As I took an extra long shower the morning after the recent election, hoping to scrub off the residual slime of our latest electoral circus, I found myself pondering the role of marketers in creating this biannual spectacle. In my memory, never has so much been said, so frequently, so loudly and at such expense, that communicated so little. If a candidate is a product to be sold, what did I learn about any of these products through the swirling cloud of tv spots, snail mail flyers and email blasts?
The typical message seemed to be that “all the other candidates are liars and scoundrels, beholden to special interests, and dedicated to ruining your life. Oh, and don’t believe anything they say about me.” If the other candidate was a Democrat, then he or she apparently hoped to turn the US into a sort of Bacchanalian orgy, inviting ISIS to dinner, handing out money (stolen from the wealthy) on street corners, supporting marriage with farm animals and seizing all guns in preparation for martial law, all while spreading Ebola to keep us from paying much attention. If the other candidate was Republican, his or her alleged goals were to create a feudal caste system, replacing all science text books with bibles, putting 9mm handguns in cereal boxes, outlawing gays, Hispanics, loudmouth women, Muslims, scary black people and helping the poor die off as quickly as possible so there will be more stuff for the rest of us.
In other words, I learned nothing of actual substance. Thoughtful ideas for creating jobs, addressing American poverty, reforming healthcare, immigration, campaign finance didn’t seem to merit inclusion in the shouting…er, dialog. Nothing but fear and insinuation, threatening the collapse of civilization. On the theoretical plus side, of course, the folks that create all of this nonsense, as well as the firms that print, broadcast or otherwise distribute it all made out like bandits.
The question for me then, is whether we as marketers bear some responsibility for the toll all this vitriol takes on the collective American psyche. I find that such ethical questions are usually met with a shrug…an “I’m just the messenger, don’t kill me” kind of shrug. I’ve seen that shrug before. When I was in school, the question on all of our fresh young minds was whether we would work on a cigarette account. For those who would (whether they supported smoking or not), the mitigating factor was the feeling that the “truth” was so publicly visible at this point that one could only choose to smoke from a relatively knowledgeable place. Kids aside, I can see that rationale. We were past the “smoking is good for you” propaganda phase. You could not avoid the simple truth that smoking is, without a doubt, bad for you. In politics, the truth is complex, nuanced and more than a little elusive. Americans now have access to lots of propaganda, but little truth with which to filter it. As marketers, can we really ignore our role in this? Leni Riefenstahl played the “I’m just the messenger” card too, but I’m quite sure I don’t ever want to be compared to her.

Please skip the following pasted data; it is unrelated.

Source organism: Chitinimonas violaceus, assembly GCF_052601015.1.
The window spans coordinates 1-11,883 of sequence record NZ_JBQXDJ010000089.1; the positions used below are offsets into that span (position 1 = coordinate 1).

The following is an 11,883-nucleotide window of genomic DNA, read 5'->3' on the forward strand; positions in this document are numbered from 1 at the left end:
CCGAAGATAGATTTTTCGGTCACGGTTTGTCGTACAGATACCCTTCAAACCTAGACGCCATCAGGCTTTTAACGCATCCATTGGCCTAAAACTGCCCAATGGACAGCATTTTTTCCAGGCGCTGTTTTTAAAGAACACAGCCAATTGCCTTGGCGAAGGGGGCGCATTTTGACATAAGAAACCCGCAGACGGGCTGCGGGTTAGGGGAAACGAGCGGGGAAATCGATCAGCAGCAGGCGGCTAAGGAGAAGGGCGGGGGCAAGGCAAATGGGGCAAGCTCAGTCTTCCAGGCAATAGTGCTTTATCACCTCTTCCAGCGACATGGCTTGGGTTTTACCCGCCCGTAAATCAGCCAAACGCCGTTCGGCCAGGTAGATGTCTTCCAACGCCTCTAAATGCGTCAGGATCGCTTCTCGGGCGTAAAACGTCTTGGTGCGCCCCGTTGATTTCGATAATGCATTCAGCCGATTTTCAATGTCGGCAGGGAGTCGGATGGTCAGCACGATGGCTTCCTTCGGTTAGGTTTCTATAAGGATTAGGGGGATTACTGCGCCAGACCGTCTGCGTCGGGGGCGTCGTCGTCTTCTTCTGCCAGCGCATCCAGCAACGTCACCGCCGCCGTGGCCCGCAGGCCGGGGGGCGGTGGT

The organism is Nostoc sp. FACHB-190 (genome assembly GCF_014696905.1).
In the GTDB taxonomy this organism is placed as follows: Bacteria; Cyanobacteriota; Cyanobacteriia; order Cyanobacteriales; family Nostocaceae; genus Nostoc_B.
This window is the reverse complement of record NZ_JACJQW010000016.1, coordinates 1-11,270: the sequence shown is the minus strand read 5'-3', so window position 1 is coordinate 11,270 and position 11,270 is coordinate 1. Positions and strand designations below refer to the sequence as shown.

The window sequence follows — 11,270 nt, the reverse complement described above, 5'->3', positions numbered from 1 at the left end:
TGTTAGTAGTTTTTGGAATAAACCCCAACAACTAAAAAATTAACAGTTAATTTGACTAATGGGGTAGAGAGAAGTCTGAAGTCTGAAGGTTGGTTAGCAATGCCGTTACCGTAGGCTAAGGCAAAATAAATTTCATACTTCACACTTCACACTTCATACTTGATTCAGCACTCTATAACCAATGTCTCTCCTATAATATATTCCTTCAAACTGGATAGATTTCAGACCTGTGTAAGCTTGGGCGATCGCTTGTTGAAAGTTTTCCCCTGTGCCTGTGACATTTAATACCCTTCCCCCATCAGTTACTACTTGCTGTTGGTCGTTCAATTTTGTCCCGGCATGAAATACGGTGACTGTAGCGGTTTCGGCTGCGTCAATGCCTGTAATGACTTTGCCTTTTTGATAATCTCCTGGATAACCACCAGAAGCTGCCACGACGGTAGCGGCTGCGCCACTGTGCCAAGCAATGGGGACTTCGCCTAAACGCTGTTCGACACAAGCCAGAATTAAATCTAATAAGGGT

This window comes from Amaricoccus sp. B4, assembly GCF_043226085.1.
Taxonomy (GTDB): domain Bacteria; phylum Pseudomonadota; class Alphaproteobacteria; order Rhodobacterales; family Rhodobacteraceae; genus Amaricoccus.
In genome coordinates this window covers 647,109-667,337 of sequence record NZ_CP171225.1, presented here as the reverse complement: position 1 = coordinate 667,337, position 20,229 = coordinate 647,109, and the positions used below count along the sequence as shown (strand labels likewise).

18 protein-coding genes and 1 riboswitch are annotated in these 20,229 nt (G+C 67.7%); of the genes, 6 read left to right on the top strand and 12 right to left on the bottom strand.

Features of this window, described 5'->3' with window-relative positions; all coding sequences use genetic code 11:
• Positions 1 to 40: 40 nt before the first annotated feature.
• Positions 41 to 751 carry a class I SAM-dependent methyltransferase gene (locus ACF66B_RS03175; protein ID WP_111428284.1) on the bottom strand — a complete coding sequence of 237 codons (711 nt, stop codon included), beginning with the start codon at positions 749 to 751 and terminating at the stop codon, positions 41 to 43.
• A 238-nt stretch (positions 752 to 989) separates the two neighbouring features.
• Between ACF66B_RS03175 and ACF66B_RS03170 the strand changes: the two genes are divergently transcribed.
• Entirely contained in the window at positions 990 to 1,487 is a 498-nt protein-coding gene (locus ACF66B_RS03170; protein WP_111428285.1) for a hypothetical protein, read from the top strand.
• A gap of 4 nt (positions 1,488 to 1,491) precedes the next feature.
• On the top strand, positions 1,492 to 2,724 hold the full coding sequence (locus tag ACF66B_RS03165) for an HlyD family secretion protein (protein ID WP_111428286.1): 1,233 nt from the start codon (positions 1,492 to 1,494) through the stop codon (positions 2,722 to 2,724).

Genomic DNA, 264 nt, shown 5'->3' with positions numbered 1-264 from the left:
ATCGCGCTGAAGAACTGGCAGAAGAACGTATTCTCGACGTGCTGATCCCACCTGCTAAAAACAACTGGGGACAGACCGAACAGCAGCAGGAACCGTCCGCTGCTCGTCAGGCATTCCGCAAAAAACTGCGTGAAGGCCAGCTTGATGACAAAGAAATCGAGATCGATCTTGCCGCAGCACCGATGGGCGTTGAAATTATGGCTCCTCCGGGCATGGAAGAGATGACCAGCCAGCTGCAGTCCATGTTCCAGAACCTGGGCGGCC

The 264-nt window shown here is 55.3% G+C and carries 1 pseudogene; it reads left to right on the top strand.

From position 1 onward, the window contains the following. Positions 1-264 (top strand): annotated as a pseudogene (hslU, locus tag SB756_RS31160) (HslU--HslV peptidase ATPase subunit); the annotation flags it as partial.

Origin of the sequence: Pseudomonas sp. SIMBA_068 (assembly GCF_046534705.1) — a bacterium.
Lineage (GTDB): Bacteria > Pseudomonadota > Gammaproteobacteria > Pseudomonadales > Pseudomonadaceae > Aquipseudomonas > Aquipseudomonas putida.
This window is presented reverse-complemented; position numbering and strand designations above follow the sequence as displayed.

And what about the “but it works!” defense? This one makes the hair stand up on the back of my neck. In other words, “the means justify the end.” Hmmmm. If you have a termite problem and I offer to burn your house down to get rid of them, would that seem like a good idea? Despite my quite valid claim that “it works”, you might still have reservations.
As marketers, we are hired by clients to help achieve a goal…sell more widgets, win an election…whatever. But we are deluding ourselves when we choose to ignore the full consequences of what we do. We may get “our guy” elected, but at what cost to our collective well-being? Until we individually own the collateral damage of our strategies and tactics, whether pitching pesticides or politicians, we are complicit in the very things we rail against at the dinner table.